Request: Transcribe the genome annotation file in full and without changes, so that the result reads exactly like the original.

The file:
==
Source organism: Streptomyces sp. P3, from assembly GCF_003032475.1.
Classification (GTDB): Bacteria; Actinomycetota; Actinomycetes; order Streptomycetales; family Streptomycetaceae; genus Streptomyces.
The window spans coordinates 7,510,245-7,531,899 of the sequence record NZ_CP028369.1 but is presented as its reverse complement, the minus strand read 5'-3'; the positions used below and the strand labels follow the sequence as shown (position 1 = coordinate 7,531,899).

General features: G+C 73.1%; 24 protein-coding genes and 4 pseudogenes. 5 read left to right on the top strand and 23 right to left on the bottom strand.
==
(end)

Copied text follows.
Source organism: Streptomyces sp. P3, from assembly GCF_003032475.1.
Classification (GTDB): Bacteria; Actinomycetota; Actinomycetes; order Streptomycetales; family Streptomycetaceae; genus Streptomyces.
The window spans coordinates 7,510,245-7,531,899 of the sequence record NZ_CP028369.1 but is presented as its reverse complement, the minus strand read 5'-3'; the positions used below and the strand labels follow the sequence as shown (position 1 = coordinate 7,531,899).

General features: G+C 73.1%; 24 protein-coding genes and 4 pseudogenes. 5 read left to right on the top strand and 23 right to left on the bottom strand.